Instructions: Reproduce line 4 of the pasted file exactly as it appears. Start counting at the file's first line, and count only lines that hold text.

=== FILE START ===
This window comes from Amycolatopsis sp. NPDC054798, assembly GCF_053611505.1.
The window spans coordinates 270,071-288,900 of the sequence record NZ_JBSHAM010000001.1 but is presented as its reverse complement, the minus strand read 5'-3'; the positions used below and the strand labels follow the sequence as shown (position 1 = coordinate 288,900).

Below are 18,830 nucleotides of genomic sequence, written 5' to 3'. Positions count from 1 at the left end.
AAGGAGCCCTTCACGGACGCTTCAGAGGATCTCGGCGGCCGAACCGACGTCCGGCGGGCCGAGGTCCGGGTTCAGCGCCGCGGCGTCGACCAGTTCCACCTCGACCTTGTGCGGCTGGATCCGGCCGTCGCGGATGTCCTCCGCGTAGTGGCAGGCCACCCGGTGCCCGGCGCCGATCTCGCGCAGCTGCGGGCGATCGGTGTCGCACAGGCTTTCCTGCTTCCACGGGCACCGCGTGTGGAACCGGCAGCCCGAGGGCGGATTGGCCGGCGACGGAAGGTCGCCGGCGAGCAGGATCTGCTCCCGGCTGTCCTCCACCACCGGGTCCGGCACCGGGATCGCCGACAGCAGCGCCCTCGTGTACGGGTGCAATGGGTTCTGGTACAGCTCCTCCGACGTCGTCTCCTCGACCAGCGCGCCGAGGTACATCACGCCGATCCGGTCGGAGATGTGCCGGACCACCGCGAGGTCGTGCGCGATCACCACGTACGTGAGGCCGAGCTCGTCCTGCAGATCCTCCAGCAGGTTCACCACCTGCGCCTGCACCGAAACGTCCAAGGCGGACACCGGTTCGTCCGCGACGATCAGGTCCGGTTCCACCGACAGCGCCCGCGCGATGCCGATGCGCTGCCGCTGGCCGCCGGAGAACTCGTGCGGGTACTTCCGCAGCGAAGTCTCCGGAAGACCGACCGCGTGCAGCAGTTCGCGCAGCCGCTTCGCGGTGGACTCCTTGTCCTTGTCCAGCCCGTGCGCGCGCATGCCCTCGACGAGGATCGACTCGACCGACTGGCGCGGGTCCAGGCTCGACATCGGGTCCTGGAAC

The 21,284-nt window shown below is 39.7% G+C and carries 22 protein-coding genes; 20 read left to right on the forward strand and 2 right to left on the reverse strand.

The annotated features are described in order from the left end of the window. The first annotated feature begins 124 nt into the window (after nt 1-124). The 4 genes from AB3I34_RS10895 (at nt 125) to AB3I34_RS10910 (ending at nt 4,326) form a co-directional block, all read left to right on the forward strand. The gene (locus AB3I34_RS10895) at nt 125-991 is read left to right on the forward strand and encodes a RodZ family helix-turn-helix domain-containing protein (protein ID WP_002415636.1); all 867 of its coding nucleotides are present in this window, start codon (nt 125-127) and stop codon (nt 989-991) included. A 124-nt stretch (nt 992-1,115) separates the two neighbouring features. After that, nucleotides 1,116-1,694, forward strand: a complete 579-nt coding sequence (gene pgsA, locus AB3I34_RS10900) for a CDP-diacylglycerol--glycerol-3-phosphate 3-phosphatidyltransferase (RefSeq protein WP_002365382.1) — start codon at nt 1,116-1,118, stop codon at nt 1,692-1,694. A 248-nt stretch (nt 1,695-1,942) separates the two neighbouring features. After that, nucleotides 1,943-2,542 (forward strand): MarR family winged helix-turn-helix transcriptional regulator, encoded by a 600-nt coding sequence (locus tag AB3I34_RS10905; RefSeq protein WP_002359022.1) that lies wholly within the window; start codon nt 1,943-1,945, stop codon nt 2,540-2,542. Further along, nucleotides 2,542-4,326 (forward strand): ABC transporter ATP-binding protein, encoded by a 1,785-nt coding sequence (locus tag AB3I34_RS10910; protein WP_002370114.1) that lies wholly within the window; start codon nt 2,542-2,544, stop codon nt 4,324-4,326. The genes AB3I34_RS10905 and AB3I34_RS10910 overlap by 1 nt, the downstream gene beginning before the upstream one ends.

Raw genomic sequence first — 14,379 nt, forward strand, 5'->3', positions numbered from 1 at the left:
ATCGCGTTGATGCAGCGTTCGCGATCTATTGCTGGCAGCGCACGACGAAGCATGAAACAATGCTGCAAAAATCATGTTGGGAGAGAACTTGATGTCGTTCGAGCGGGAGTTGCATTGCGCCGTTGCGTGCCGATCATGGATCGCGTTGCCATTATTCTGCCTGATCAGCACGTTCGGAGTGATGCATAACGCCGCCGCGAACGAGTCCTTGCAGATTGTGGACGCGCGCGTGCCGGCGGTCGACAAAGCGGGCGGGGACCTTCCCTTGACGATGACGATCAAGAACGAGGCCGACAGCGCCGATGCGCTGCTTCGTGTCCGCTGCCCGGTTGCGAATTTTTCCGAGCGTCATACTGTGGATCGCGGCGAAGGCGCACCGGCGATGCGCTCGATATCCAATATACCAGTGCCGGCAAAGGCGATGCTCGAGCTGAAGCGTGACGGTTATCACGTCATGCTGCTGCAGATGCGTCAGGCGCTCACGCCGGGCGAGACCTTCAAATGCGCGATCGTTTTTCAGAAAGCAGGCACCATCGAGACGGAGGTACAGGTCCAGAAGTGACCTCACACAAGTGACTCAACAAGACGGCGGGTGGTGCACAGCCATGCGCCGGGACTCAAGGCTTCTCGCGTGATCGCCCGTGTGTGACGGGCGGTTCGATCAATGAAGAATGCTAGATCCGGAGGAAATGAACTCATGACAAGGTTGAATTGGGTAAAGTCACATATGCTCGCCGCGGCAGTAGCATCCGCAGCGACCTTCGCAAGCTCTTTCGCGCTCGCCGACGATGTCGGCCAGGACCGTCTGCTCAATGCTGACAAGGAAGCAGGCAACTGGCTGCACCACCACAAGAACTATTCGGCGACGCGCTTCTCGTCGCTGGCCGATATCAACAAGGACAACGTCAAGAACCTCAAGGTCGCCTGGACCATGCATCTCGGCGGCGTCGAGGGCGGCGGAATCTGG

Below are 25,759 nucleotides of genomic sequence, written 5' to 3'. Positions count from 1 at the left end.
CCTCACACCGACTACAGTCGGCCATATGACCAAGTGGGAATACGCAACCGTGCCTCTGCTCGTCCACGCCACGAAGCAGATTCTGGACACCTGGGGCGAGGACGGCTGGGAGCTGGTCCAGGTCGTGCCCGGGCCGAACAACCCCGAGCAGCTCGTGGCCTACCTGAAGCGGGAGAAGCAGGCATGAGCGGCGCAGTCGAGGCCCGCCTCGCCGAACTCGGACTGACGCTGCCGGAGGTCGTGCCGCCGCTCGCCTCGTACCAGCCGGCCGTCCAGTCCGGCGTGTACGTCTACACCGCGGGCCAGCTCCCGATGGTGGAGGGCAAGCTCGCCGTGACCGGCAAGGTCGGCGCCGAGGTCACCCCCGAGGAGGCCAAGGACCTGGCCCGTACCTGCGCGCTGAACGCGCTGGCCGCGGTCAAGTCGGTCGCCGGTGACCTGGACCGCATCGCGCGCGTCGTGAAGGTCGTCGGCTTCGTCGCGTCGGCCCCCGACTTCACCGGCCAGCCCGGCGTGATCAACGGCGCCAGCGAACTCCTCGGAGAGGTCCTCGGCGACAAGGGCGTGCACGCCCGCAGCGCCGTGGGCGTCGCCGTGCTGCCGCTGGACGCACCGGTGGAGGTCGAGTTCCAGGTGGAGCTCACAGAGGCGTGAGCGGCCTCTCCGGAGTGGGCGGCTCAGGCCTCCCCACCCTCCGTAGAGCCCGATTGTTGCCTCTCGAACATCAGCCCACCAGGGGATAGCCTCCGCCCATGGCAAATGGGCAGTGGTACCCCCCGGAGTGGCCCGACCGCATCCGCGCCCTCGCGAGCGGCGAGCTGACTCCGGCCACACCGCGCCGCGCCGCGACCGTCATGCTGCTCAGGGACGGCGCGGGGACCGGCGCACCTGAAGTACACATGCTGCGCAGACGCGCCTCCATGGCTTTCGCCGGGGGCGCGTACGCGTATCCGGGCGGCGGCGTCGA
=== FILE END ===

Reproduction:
AAGGAGCCCTTCACGGACGCTTCAGAGGATCTCGGCGGCCGAACCGACGTCCGGCGGGCCGAGGTCCGGGTTCAGCGCCGCGGCGTCGACCAGTTCCACCTCGACCTTGTGCGGCTGGATCCGGCCGTCGCGGATGTCCTCCGCGTAGTGGCAGGCCACCCGGTGCCCGGCGCCGATCTCGCGCAGCTGCGGGCGATCGGTGTCGCACAGGCTTTCCTGCTTCCACGGGCACCGCGTGTGGAACCGGCAGCCCGAGGGCGGATTGGCCGGCGACGGAAGGTCGCCGGCGAGCAGGATCTGCTCCCGGCTGTCCTCCACCACCGGGTCCGGCACCGGGATCGCCGACAGCAGCGCCCTCGTGTACGGGTGCAATGGGTTCTGGTACAGCTCCTCCGACGTCGTCTCCTCGACCAGCGCGCCGAGGTACATCACGCCGATCCGGTCGGAGATGTGCCGGACCACCGCGAGGTCGTGCGCGATCACCACGTACGTGAGGCCGAGCTCGTCCTGCAGATCCTCCAGCAGGTTCACCACCTGCGCCTGCACCGAAACGTCCAAGGCGGACACCGGTTCGTCCGCGACGATCAGGTCCGGTTCCACCGACAGCGCCCGCGCGATGCCGATGCGCTGCCGCTGGCCGCCGGAGAACTCGTGCGGGTACTTCCGCAGCGAAGTCTCCGGAAGACCGACCGCGTGCAGCAGTTCGCGCAGCCGCTTCGCGGTGGACTCCTTGTCCTTGTCCAGCCCGTGCGCGCGCATGCCCTCGACGAGGATCGACTCGACCGACTGGCGCGGGTCCAGGCTCGACATCGGGTCCTGGAAC